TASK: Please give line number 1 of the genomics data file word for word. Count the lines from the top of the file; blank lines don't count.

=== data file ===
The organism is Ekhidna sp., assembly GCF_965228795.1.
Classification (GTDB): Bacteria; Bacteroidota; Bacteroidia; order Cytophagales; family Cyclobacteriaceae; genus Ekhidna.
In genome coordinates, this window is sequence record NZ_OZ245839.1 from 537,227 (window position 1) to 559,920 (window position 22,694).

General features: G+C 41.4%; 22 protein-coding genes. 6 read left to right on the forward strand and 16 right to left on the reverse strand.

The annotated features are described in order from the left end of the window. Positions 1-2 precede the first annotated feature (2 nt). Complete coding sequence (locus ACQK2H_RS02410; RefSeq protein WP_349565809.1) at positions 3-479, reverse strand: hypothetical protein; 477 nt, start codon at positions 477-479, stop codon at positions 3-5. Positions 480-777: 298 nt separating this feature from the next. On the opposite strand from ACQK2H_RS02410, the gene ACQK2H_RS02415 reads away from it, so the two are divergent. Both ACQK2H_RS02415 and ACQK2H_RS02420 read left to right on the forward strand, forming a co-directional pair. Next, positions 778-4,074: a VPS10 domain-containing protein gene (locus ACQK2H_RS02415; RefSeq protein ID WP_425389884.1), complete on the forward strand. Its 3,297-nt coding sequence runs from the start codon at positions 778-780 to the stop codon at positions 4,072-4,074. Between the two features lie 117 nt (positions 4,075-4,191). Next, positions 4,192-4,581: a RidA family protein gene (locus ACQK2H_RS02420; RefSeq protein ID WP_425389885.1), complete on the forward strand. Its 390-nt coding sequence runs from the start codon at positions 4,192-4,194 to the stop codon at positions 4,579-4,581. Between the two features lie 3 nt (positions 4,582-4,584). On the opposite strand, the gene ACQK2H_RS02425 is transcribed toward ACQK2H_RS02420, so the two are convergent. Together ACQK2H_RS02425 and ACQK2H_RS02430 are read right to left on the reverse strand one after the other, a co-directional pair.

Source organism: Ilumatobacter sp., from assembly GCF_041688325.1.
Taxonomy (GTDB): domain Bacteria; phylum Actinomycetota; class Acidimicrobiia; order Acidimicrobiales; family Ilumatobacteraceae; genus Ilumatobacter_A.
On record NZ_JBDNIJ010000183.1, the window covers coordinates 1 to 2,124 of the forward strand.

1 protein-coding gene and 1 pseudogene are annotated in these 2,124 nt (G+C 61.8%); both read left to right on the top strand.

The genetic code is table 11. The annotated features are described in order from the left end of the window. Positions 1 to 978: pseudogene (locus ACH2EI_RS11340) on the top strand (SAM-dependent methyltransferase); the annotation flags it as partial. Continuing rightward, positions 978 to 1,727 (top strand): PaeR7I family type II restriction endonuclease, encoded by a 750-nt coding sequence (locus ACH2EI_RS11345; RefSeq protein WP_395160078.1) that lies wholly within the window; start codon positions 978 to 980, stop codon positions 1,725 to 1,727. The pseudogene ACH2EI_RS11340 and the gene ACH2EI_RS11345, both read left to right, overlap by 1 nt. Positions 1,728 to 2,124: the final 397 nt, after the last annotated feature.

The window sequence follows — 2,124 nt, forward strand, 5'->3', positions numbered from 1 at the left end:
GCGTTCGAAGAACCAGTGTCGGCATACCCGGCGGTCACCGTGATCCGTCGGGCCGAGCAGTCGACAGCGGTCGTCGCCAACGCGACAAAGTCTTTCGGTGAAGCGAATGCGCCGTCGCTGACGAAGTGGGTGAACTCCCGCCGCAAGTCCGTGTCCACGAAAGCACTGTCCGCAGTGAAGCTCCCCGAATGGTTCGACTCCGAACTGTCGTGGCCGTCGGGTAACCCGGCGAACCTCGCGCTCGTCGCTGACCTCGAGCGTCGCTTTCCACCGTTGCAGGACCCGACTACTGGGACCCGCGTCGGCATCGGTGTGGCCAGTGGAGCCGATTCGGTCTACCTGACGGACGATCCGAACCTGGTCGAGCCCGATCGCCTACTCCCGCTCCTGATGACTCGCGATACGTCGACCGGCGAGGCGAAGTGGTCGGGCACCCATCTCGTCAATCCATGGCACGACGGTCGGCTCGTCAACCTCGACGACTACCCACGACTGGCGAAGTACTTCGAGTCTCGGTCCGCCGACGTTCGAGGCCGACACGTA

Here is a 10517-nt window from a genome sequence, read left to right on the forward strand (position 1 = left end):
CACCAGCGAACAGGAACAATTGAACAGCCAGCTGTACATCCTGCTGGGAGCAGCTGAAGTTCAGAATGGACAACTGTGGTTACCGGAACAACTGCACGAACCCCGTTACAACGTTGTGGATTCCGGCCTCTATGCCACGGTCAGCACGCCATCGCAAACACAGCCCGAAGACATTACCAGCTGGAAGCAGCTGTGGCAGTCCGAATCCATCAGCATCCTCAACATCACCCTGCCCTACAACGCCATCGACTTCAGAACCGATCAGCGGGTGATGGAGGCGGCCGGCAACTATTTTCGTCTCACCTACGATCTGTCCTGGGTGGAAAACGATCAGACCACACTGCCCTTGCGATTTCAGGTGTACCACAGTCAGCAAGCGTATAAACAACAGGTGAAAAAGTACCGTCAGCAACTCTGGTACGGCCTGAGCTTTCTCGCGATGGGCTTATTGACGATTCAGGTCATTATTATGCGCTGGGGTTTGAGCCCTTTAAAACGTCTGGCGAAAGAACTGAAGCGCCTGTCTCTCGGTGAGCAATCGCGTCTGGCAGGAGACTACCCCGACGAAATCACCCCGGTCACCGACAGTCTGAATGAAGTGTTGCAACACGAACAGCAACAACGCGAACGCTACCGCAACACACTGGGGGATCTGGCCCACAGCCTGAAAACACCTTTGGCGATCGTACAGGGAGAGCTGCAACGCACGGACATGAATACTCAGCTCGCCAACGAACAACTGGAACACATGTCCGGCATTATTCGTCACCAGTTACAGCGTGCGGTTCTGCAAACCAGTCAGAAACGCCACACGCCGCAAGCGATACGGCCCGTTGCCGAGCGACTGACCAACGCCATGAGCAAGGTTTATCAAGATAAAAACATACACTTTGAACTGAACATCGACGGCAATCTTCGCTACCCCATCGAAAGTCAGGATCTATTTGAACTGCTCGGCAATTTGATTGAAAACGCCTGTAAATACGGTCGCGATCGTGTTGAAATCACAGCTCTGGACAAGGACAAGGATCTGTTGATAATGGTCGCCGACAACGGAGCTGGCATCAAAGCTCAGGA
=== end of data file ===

The organism is Ekhidna sp., assembly GCF_965228795.1.